The authorities welcome moderate Slavism

April 22, 2016 18:22

On November 25th, the “Slavic March”, authorized by the city authorities was held in Mogilev.

The authorities encourage political activities of organizations that are not associated with the “conventional” opposition. Simultaneously Minsk attempts to demonstrate to Moscow that Belarus is the bearer of the “true” Slavic values and Russian historical traditions.

The event in Mogilev was of an explicitly “pro-Russian” character: the participants intended to use the black-yellow-white flags of the Russian Empire (all in all, it was not allowed by the local administration), and also claimed to represent the Russian nation and chanted “Glory to Belaya Rus” “Glory to Russia” and “Forward, Russians”. A participant of the 2010 presidential campaign Mr. Ryzhov spoke at the rally.

Most likely, the authorities are interested in holding such events due to their patriotic and pro-Russian character, and especially that they take place near the hometown of President Lukashenko. Mogilev is an informal capital for governmental personnel and the closest to Lukashenko family leaders come from this region.

The “Slavic March” was approved and held for the second time. The first “Slavic March” was approved to be held before the presidential elections in September 2010, but then it did not take place because of the organizer’s desire to use the unauthorized black-yellow-white flags. On November 25th the March was attended by about 40 people - mostly young people, united around an informal leader Mr. Denisenko, who was not a member of any organization.

The authorities’ arbitrary policy towards different political players is confirmed by the Slutsk Executive Committee’s rejection of the request filed by the head of the Belarusian Popular Front local branch Mr. Amelkovich to hold a rally to commemorate the anniversary of the Slutsk uprising on December 1st. The BPF is known for its patriotic, but stridently anti-Russian position, which has probably predetermined the authorities’ decision against the BPF initiative.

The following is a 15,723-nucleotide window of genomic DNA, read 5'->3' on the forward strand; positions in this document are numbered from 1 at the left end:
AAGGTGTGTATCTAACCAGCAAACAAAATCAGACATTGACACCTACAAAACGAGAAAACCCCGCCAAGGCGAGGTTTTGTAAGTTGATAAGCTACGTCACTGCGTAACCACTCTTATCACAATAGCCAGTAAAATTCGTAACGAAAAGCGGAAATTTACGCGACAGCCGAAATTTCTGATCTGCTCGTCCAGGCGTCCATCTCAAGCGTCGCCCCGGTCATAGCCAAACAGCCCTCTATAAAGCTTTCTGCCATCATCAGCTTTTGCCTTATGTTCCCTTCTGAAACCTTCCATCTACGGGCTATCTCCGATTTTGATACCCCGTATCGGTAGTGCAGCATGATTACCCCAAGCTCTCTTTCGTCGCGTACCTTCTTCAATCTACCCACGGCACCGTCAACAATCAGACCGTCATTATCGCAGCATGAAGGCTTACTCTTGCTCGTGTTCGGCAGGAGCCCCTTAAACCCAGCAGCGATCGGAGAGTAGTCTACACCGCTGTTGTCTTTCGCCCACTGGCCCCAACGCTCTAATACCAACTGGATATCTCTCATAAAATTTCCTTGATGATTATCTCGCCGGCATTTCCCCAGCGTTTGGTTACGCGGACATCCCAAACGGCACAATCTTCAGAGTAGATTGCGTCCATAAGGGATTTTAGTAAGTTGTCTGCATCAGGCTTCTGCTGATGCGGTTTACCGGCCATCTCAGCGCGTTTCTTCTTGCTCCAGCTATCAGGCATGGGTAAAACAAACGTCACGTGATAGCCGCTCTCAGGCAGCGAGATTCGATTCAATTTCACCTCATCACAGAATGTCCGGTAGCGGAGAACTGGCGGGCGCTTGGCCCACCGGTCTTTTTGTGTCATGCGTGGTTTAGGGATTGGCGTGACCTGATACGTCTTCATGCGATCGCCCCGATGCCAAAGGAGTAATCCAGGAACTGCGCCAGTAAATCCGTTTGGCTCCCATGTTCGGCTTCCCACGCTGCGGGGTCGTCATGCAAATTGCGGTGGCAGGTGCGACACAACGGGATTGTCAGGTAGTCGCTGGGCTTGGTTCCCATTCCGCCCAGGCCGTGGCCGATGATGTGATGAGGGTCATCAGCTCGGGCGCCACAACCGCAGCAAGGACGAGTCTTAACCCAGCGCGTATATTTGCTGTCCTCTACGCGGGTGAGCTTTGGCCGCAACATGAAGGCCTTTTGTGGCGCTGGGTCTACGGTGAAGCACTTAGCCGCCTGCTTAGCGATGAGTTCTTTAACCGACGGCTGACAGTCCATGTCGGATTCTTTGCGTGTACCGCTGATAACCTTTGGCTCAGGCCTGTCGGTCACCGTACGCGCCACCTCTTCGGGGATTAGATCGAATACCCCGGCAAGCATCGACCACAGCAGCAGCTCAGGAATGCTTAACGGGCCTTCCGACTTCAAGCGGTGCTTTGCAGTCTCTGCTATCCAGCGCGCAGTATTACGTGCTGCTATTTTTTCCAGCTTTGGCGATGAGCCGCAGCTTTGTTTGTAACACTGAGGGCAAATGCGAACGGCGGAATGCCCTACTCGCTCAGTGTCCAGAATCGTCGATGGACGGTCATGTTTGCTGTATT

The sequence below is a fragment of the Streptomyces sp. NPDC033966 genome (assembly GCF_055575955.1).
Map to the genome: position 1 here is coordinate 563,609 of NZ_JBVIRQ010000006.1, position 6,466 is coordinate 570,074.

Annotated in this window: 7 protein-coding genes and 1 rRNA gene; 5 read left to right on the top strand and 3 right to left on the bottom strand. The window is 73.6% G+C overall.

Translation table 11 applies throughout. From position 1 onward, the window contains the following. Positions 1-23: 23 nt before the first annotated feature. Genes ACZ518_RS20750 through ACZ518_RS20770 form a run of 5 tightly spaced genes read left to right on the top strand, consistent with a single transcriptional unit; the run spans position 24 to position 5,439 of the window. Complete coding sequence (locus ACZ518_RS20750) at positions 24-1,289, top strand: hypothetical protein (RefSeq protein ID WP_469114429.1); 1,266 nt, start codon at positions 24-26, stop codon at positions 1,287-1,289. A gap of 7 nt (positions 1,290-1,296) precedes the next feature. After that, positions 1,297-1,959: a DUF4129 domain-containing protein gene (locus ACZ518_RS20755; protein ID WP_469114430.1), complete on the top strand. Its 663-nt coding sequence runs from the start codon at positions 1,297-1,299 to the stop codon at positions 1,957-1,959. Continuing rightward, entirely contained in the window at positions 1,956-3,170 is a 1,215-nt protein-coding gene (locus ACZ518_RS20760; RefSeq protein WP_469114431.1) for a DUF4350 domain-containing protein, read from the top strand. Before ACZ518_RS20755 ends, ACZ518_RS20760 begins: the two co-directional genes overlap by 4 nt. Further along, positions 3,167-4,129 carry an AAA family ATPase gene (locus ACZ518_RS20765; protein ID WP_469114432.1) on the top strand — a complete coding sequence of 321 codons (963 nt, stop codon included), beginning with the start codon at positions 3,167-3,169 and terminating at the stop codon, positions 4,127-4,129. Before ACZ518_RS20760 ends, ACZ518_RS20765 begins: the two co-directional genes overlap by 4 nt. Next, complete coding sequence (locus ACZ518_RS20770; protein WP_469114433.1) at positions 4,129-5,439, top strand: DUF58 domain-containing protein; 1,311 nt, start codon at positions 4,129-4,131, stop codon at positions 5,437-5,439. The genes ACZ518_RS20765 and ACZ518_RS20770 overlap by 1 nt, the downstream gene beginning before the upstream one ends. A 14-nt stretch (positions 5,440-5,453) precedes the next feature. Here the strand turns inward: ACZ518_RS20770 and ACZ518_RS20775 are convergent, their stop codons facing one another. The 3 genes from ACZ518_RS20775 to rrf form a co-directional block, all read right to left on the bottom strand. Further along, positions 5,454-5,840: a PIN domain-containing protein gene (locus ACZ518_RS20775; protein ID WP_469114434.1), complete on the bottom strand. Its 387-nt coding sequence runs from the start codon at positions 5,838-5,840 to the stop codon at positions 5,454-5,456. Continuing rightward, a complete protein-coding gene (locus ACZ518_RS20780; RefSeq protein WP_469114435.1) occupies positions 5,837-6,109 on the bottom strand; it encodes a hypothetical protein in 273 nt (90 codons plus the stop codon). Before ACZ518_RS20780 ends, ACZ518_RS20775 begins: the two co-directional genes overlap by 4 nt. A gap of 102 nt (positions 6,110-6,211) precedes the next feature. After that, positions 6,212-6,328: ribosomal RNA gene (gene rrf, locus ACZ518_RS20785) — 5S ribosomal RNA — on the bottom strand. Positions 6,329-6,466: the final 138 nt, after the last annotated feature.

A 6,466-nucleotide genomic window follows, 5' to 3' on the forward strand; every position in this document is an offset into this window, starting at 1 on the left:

It would be a mistake to assume that the government is really interested in the revitalization of political movements in Belarus - any political activity is perceived as a threat to the current regime. Therefore, the authorities were quite comfortable and safe with a small number of the “Slavic March” participants, as well as with the non-existence of ‘Slavism’ organizations in Mogilev.

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The Belarusian authorities have launched a discussion on the moratorium or abolition of the death penalty under the pressure of Belarusian human rights activists and international community. Apparently, the authorities are interested in monitoring public sentiments and response to the possible abolition of the capital punishment. The introduction of a moratorium on the death penalty would depend on the dynamics in Belarusian-European relations, efforts of the civil society organisations and Western capitals.

In Grodno last week, the possibility of abolishing the death penalty in Belarus or introducing a moratorium was discussed.

The Belarusian authorities are likely to continue to support the death penalty in Belarus. During his rule, President Lukashenka pardoned only one person, and courts sentenced to death more than 400 people since the early 1990s. Over the past year, Belarusian courts sentenced to death several persons and one person was executed.

There are no recent independent polls about people’s attitude about the death penalty in Belarus. Apparently, this issue is not a priority for the population. In many ways, public opinion about the abolition of the death penalty would depend on the tone of the state-owned media reports.

That said, the Belarusian Orthodox Church and the Roman-Catholic Church stand for the abolition of the capital punishment, however their efforts in this regard only limit to public statements about their stance. Simultaneously, the authorities could have influenced public opinion about the death penalty through a focused media campaign in the state media. As they did, for example, with the nuclear power plant construction in Astravets. Initially unpopular project of the NPP construction was broadly promoted in the state media, and eventually, according to independent pollsters, was accepted by most population.